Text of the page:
4. I certainly would not have looked at it that way. There are plenty of “overdone” wedding invitations, (and other types of things in that vein) – where the thought: “too much time on their hands” comes to mind. But this is something different and imaginative – and that alone, makes it well-worth the effort.

      They could have, instead, just sent two rocks for guests to bang together. . .

  3. I’d be impressed if I received one, much more memorable than the ones I usually see. It’s something that Bill and Mara created together, way more personal than an off-the-shelf card that happens to color coordinate with the bride’s maids shoes.
    Kind of surprised there aren’t references to the Big Fat Geek Wedding…

    Best wishes for the wedding.

  4. “The first order of business was producing 50 printed circuit boards for each of the invitations.”

    Holy carp! If they sent out only 10 invites that would be 500 of them! I call that uber nerdy!

  5. So many negative comments. Wedding invitations are supposed to reflect the couple’s personality, not the guests’. If they were cowboy types, they would probably have horses. If they were into sailing, they would have nautical elements. Why all the worry about the guests perception of the card? If it matches the couple, it is perfect.

    and btw, I would love to read just one article here where not a single comment mentioned a typo, complained that it was not a hack, or linked to proof that the subject of the article happened months ago.

  6. I am VERY IMPRESSED with those invitations…I just hope I can convince my sweetheart to let me make some to send out when we do our wedding! I may have to hit you guys up for all the specs, circuit layouts, etc, though, ok? Will you share? As for the negative comments, ignore them. They are just jealous they didn’t think of the idea or have the skillz to make it! Keep up the hacks!

  7. Looks great! I wounder if this could have been done with conductive ink and some glue. I know conductive ink isn’t really stable as far as connection but I would think that it may be fine for this.

  8. Sheesh folks, guy did a nice write up,
    loads of clear well lighted pics, etc.
    Yeah I see the thoughts of waste
    but how many of our hobbies or jobs aren’t
    pretty rough on Mother Earth?
    I have seen & heard a dumpster load of
    dying audio greeting cards
    Was as bad as a herd of bad bagpipes ;)
    now that! was mentally scarring O-o

    Mara & Bill,
    I think it was nice gesture between the two of you.
    heck, if you had glued magnets to them
    and used as “throwies’
    (most of) this crowd would have eaten it up.
    hmm, go ahead do it with any leftovers.

    1. I forgot to mention that high voltage is sometimes used to micro etch some plastics, so that ink will print and not bead up.
      wonder if you need a way to fine etch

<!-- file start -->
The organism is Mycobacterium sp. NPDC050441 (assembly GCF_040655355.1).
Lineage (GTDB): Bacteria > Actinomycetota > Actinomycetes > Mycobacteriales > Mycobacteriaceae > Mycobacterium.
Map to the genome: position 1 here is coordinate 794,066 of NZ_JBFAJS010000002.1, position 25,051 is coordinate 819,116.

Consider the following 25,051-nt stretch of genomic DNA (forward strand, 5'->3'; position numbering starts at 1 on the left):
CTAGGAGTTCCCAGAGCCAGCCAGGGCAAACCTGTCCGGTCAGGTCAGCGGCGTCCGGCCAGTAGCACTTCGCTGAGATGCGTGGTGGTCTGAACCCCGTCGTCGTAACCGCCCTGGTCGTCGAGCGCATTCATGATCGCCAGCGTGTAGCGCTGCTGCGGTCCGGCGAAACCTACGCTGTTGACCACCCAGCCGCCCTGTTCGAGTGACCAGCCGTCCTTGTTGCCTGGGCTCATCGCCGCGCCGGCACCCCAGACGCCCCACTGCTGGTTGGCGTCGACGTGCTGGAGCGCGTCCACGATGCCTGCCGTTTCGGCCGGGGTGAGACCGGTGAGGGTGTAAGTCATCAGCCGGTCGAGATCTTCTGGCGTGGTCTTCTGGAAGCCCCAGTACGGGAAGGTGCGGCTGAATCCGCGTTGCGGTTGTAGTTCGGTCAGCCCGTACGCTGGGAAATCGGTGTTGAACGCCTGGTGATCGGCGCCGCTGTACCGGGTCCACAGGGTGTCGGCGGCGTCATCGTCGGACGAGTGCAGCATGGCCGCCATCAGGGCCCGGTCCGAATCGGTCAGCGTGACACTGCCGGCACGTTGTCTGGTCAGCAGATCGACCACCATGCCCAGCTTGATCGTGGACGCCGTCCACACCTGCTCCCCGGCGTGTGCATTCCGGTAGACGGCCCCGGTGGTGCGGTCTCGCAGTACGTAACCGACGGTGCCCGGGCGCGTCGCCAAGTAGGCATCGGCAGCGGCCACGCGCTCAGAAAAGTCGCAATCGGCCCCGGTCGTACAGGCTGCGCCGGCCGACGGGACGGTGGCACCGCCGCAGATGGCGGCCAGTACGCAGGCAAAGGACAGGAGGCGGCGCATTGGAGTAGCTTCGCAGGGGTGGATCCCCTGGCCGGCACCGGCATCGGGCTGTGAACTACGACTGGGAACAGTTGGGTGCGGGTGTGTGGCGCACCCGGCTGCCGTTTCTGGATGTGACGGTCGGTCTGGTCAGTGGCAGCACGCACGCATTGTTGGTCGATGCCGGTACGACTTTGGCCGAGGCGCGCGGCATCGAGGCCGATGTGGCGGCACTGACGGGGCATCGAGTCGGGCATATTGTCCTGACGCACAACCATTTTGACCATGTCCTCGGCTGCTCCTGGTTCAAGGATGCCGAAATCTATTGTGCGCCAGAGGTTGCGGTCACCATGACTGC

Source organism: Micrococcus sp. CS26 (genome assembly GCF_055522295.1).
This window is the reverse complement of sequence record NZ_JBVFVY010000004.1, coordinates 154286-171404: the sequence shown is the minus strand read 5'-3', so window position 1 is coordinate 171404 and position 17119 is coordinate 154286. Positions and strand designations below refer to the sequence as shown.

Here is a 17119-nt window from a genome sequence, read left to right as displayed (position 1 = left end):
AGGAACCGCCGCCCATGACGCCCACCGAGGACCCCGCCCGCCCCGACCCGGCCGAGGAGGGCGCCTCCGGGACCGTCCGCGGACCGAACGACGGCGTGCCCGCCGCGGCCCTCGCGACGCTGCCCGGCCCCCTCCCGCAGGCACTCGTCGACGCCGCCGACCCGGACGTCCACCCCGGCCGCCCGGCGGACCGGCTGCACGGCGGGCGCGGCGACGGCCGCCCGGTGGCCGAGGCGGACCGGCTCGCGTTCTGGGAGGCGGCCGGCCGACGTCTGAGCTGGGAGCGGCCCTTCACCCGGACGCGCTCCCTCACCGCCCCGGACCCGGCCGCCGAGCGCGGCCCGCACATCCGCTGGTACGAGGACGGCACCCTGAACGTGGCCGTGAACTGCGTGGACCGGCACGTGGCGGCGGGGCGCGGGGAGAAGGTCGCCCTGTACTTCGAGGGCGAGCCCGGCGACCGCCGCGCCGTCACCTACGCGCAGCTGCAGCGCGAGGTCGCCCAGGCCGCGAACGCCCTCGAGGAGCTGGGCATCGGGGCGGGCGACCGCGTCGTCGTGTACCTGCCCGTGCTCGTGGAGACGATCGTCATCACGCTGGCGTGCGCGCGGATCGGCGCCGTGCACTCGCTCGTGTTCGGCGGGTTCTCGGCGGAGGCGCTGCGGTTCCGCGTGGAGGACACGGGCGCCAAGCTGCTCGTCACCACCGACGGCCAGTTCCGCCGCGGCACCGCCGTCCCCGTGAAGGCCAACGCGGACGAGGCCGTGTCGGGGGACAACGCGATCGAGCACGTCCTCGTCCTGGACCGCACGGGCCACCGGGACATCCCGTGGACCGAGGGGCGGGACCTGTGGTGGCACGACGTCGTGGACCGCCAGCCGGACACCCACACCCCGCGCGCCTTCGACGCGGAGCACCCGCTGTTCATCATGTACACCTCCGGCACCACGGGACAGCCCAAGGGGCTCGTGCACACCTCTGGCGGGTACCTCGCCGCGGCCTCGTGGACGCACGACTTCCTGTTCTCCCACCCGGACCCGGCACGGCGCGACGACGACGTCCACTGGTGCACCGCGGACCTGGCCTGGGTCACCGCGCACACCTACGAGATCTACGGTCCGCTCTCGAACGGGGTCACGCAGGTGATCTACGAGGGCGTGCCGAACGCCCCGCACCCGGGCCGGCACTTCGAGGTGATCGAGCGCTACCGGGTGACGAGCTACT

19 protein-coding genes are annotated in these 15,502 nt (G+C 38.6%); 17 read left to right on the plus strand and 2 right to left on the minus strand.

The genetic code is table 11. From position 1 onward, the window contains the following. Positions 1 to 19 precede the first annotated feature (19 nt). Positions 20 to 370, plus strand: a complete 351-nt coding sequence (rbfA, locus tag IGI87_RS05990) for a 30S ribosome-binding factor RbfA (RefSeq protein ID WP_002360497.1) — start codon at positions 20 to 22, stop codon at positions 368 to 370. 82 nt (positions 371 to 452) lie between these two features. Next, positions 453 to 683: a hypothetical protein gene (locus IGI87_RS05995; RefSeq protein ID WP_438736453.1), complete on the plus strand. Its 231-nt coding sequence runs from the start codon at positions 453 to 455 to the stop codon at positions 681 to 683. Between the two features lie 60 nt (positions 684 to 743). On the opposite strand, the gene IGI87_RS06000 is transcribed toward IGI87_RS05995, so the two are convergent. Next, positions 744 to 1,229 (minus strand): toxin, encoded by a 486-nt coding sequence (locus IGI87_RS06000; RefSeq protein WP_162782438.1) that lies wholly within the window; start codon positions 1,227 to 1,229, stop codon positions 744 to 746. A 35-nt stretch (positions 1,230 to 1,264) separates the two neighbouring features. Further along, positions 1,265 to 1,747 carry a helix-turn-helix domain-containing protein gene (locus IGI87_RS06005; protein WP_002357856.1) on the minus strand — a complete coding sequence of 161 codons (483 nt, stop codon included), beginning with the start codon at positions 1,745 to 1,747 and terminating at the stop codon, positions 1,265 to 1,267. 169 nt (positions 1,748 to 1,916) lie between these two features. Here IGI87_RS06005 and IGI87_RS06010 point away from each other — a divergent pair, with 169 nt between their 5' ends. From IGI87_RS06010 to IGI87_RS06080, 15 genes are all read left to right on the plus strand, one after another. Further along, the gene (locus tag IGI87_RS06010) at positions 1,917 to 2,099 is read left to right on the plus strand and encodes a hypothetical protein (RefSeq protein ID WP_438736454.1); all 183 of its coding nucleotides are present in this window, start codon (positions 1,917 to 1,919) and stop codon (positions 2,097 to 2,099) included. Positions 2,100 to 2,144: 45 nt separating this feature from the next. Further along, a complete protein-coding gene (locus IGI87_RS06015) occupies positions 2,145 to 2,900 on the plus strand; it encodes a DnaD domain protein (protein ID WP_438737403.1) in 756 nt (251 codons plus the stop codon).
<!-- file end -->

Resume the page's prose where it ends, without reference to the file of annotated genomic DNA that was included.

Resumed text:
and be certain all cleaning agents are off the
      sheets you need to retry printing?
      maybe you’ve already looked into this,
      but I just though it was worth a mention.

  9. I don’t have a lot of friends but we still had to do over a hundred invitations to mail. even with editing and printing up our own scanned/cardstock printed/reply envelopes/postage/etc. it took us both over a week between work hours to get ours out. How long did this take? More work and money than I woulda been willing to outlay thats for sure lol rather save more for the honeymoon :)

  10. Great invites…a wedding invitation is a reflection of the event and those the event is honoring…for a wedding it is the Bride & Groom. Kudos to you guys for being inventive and doing it together. Fuck the naysayers. A classic envelope style invite with your standard 3 inserts is roughly $8-$12 a piece – yours were cooler for a comparable cost…get hitched, be happy, and make geeky babies. Cheers!

  11. Bill and Mara:

    Well done!

    The nerd question is: where did you get the copper-clad Kaptan? I think this is a *great* level of tech for hackerspaces.

    (please post the hidden message soon for us non-hams.)

    To the nay-sayers: Y’all have no soul. Why do you even get out of bed in the morning?

    The invites to our reception read “wear a costume and bring a sword” – for the sword arch. And .. 90% of the folks we invited had costumes and swords, just because they were that kind of person. (One friend had an old German Mace; an ex-girlfriend brought a very nice fountain pen, which was very much her style.)

    If I was on your invite list, I would have framed it in the guest room, and invited y’all over for the weekend in a few months.

  12. I’d have used a LiPo, for the simple reason that the resulting card could then be used for years as a decoration.

    You can get wafer ones now that are about 100mAh and they are pretty safe, tried the usual “flambee” tricks and they just sat there.

    Also feasible, have a USB connection via 5 pin wafer header and LED matrix with speaker and local memory, so it can be customised to the event.